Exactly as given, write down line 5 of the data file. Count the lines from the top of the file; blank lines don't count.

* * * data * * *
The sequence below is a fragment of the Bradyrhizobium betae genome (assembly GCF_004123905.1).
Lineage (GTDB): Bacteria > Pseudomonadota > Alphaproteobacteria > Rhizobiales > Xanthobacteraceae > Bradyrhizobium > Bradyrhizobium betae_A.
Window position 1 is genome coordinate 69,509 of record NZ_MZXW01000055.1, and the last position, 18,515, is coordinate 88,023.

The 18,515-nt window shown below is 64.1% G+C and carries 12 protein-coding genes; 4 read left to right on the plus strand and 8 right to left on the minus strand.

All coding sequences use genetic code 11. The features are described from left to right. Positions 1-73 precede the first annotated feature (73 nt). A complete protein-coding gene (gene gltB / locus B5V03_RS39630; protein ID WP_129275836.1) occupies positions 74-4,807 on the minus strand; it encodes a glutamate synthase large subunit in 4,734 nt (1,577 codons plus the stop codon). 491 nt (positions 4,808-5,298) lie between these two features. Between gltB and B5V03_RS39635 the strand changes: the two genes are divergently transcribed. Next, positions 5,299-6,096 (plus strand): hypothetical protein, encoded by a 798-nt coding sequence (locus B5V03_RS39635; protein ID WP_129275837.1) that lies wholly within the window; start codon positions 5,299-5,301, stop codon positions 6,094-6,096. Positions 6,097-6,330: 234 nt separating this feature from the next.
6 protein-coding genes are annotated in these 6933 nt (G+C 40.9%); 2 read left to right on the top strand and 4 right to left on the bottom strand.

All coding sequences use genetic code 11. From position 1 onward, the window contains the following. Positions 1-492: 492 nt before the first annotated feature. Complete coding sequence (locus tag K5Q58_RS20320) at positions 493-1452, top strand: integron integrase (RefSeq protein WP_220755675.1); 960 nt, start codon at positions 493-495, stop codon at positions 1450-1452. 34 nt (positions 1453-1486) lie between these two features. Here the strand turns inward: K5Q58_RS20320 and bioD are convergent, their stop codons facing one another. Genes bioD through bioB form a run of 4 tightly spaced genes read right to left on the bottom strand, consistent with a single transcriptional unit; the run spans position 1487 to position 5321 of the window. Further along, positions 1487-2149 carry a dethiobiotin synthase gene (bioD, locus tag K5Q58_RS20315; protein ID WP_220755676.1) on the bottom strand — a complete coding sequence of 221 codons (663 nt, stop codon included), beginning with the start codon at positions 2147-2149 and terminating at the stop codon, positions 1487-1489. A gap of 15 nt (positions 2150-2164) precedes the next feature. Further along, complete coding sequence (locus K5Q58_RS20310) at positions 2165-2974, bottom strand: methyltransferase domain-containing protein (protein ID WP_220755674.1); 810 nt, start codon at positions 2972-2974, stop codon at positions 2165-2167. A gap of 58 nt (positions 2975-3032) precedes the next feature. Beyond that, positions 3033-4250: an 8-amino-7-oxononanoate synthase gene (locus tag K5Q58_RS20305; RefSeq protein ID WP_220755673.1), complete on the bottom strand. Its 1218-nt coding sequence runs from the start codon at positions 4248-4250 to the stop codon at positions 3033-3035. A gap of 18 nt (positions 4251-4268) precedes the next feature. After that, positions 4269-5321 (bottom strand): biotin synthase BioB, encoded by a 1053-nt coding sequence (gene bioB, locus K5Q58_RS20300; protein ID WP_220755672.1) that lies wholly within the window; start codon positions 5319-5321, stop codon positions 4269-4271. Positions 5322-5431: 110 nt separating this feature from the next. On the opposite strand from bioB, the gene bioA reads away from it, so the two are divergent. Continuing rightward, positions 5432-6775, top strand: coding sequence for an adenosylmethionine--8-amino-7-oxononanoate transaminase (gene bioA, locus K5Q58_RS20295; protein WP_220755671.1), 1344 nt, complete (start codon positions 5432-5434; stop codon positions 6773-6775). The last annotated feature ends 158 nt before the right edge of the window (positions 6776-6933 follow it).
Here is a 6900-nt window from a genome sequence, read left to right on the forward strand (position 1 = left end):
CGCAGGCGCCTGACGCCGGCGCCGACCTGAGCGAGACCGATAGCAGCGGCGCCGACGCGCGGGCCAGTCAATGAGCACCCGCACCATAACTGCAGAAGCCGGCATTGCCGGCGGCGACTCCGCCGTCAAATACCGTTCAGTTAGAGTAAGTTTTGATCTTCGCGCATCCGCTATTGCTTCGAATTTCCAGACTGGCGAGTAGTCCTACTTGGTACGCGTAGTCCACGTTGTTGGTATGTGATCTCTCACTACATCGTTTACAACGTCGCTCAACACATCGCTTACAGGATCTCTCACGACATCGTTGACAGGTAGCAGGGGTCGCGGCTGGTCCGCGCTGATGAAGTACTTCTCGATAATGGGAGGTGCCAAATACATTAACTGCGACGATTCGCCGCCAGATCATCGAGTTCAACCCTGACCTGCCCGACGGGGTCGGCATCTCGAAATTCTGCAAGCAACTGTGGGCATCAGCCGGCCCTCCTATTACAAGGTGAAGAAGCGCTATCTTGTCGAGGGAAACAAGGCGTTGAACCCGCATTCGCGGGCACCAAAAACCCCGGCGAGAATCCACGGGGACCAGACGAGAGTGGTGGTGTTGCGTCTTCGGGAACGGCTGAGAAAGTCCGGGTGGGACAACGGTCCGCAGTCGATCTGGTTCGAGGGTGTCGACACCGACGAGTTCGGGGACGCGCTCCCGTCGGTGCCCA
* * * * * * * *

All coding sequences use genetic code 11. The features are described from left to right. Positions 1-73 precede the first annotated feature (73 nt). A complete protein-coding gene (gene gltB / locus B5V03_RS39630; protein ID WP_129275836.1) occupies positions 74-4,807 on the minus strand; it encodes a glutamate synthase large subunit in 4,734 nt (1,577 codons plus the stop codon). 491 nt (positions 4,808-5,298) lie between these two features. Between gltB and B5V03_RS39635 the strand changes: the two genes are divergently transcribed. Next, positions 5,299-6,096 (plus strand): hypothetical protein, encoded by a 798-nt coding sequence (locus B5V03_RS39635; protein ID WP_129275837.1) that lies wholly within the window; start codon positions 5,299-5,301, stop codon positions 6,094-6,096. Positions 6,097-6,330: 234 nt separating this feature from the next.